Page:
In most cases, failed implementations can be salvaged, and the assessment will assist the organisation to group the issues into two categories – low hanging fruit and complex issues.  The first category are quick fixes that will alleviate current disruption and improve productivity with minimal effort.  The latter category will have issues that will take longer to rectify and also incur higher costs.

Prioritise your recommendations and also focus on your business processes and organisational change management.  Delivering the low hanging fruit will create momentum that will assist in the implementation of more long-term solutions as time and resources allow.  Throughout this process it is important to learn from the original implementation.  Revisit the list of mistakes often throughout the recovery process.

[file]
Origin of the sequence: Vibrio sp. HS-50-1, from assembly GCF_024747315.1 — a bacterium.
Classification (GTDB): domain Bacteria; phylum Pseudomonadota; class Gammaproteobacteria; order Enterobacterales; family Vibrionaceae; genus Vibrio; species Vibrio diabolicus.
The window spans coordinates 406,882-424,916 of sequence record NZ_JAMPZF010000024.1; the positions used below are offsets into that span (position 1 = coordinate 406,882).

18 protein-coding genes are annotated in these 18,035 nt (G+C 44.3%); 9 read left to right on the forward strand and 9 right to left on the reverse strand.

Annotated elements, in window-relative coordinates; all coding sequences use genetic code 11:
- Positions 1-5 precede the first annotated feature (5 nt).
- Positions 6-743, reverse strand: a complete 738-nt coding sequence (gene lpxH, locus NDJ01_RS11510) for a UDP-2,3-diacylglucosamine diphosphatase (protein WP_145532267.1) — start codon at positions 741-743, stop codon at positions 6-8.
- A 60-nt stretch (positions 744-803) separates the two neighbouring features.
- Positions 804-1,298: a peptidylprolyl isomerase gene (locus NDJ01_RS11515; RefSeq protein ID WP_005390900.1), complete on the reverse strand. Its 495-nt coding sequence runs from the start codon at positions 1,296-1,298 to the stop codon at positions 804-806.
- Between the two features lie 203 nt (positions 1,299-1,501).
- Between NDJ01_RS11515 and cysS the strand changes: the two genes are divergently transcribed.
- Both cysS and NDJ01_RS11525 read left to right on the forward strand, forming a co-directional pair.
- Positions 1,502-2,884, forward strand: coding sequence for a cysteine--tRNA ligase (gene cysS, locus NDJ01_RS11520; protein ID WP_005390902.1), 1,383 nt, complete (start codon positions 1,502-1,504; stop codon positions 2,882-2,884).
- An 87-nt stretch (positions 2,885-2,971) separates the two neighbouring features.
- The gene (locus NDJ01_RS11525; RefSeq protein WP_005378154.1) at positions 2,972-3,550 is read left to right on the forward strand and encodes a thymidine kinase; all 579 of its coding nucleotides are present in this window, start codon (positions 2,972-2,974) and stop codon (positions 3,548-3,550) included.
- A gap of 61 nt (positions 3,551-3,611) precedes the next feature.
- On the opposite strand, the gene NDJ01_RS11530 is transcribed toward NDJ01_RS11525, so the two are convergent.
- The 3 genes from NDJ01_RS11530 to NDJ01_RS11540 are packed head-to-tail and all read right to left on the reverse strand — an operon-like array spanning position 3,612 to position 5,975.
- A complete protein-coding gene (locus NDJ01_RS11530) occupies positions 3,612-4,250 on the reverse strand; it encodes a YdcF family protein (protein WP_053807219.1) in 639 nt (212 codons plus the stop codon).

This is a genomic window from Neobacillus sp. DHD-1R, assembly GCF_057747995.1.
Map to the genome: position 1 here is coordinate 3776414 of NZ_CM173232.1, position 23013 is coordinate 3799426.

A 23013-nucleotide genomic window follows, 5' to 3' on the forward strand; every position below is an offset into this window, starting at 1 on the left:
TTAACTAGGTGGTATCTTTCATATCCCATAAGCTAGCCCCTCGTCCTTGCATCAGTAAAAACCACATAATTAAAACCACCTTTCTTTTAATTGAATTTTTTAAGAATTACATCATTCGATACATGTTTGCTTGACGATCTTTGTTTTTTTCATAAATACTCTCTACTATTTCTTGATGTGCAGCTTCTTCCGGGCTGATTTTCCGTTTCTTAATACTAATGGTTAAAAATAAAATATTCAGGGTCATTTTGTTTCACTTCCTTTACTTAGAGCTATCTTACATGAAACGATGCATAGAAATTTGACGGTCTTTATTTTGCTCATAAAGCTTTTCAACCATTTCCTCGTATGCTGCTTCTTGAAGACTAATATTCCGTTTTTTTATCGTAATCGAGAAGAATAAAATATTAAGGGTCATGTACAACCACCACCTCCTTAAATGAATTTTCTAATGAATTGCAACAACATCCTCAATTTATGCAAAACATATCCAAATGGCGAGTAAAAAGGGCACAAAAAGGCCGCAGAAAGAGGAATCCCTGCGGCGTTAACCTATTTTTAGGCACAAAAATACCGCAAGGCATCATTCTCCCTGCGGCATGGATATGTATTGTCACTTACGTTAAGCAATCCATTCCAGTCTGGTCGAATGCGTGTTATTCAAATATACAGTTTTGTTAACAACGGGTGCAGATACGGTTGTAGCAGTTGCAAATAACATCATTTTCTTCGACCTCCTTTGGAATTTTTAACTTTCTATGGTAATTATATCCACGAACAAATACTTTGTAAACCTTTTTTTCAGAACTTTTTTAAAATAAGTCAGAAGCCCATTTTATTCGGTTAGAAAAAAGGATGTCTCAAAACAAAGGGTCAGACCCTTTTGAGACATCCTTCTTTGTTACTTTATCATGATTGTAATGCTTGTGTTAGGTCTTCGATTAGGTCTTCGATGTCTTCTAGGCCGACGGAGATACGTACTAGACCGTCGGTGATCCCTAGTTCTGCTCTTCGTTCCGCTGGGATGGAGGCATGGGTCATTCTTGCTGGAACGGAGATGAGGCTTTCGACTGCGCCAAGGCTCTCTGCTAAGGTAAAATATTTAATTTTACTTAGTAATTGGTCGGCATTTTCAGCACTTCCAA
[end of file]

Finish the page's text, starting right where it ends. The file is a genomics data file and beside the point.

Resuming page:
It can be a long and demanding road to recover from a failed implementation, though it is vital process to recover normality and be able to achieve your original goal – improve the status quo.  Being honest about what made your initial project fail is critical, and don’t be afraid to make internal business process changes in order to leverage the system’s functionality.  But above all, ensure that you are learning from past mistakes to avoid repeating them.